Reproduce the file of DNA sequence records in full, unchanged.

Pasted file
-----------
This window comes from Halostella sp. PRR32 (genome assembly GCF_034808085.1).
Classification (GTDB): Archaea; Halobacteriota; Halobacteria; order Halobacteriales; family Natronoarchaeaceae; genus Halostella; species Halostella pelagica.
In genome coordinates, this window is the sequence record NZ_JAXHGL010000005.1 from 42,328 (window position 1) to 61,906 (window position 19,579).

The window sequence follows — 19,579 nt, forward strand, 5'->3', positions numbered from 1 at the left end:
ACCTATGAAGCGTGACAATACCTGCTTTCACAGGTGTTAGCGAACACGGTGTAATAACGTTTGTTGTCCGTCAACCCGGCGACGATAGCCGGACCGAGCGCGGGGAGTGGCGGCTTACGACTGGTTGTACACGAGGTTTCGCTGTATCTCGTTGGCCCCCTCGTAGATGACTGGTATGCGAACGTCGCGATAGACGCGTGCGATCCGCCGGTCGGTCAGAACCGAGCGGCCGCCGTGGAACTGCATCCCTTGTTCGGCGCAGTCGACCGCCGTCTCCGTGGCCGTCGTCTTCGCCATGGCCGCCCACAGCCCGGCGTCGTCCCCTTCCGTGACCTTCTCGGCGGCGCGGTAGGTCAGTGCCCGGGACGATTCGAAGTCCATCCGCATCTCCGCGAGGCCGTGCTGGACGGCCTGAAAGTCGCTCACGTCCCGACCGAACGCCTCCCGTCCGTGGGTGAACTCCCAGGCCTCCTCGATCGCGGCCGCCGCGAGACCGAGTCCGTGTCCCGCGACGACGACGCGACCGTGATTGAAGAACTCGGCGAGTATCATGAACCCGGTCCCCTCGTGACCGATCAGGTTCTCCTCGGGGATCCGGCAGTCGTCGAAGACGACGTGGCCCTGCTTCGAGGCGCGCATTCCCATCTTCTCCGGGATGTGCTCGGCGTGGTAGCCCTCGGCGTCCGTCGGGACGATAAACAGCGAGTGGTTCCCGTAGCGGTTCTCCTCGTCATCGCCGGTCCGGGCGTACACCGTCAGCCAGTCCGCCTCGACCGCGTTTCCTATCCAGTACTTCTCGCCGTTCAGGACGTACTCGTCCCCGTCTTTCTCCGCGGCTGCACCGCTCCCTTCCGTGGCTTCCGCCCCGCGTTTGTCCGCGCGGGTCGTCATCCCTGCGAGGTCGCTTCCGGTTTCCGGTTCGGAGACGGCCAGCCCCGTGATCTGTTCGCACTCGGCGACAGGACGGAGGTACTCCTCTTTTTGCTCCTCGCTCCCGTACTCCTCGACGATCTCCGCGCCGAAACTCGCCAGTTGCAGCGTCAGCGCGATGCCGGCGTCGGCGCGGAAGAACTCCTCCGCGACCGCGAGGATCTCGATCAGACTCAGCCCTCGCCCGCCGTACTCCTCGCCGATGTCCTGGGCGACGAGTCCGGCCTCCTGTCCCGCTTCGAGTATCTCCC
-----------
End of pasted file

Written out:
This window comes from Halostella sp. PRR32 (genome assembly GCF_034808085.1).
Classification (GTDB): Archaea; Halobacteriota; Halobacteria; order Halobacteriales; family Natronoarchaeaceae; genus Halostella; species Halostella pelagica.
In genome coordinates, this window is the sequence record NZ_JAXHGL010000005.1 from 42,328 (window position 1) to 61,906 (window position 19,579).

The window sequence follows — 19,579 nt, forward strand, 5'->3', positions numbered from 1 at the left end:
ACCTATGAAGCGTGACAATACCTGCTTTCACAGGTGTTAGCGAACACGGTGTAATAACGTTTGTTGTCCGTCAACCCGGCGACGATAGCCGGACCGAGCGCGGGGAGTGGCGGCTTACGACTGGTTGTACACGAGGTTTCGCTGTATCTCGTTGGCCCCCTCGTAGATGACTGGTATGCGAACGTCGCGATAGACGCGTGCGATCCGCCGGTCGGTCAGAACCGAGCGGCCGCCGTGGAACTGCATCCCTTGTTCGGCGCAGTCGACCGCCGTCTCCGTGGCCGTCGTCTTCGCCATGGCCGCCCACAGCCCGGCGTCGTCCCCTTCCGTGACCTTCTCGGCGGCGCGGTAGGTCAGTGCCCGGGACGATTCGAAGTCCATCCGCATCTCCGCGAGGCCGTGCTGGACGGCCTGAAAGTCGCTCACGTCCCGACCGAACGCCTCCCGTCCGTGGGTGAACTCCCAGGCCTCCTCGATCGCGGCCGCCGCGAGACCGAGTCCGTGTCCCGCGACGACGACGCGACCGTGATTGAAGAACTCGGCGAGTATCATGAACCCGGTCCCCTCGTGACCGATCAGGTTCTCCTCGGGGATCCGGCAGTCGTCGAAGACGACGTGGCCCTGCTTCGAGGCGCGCATTCCCATCTTCTCCGGGATGTGCTCGGCGTGGTAGCCCTCGGCGTCCGTCGGGACGATAAACAGCGAGTGGTTCCCGTAGCGGTTCTCCTCGTCATCGCCGGTCCGGGCGTACACCGTCAGCCAGTCCGCCTCGACCGCGTTTCCTATCCAGTACTTCTCGCCGTTCAGGACGTACTCGTCCCCGTCTTTCTCCGCGGCTGCACCGCTCCCTTCCGTGGCTTCCGCCCCGCGTTTGTCCGCGCGGGTCGTCATCCCTGCGAGGTCGCTTCCGGTTTCCGGTTCGGAGACGGCCAGCCCCGTGATCTGTTCGCACTCGGCGACAGGACGGAGGTACTCCTCTTTTTGCTCCTCGCTCCCGTACTCCTCGACGATCTCCGCGCCGAAACTCGCCAGTTGCAGCGTCAGCGCGATGCCGGCGTCGGCGCGGAAGAACTCCTCCGCGACCGCGAGGATCTCGATCAGACTCAGCCCTCGCCCGCCGTACTCCTCGCCGATGTCCTGGGCGACGAGTCCGGCCTCCTGTCCCGCTTCGAGTATCTCCC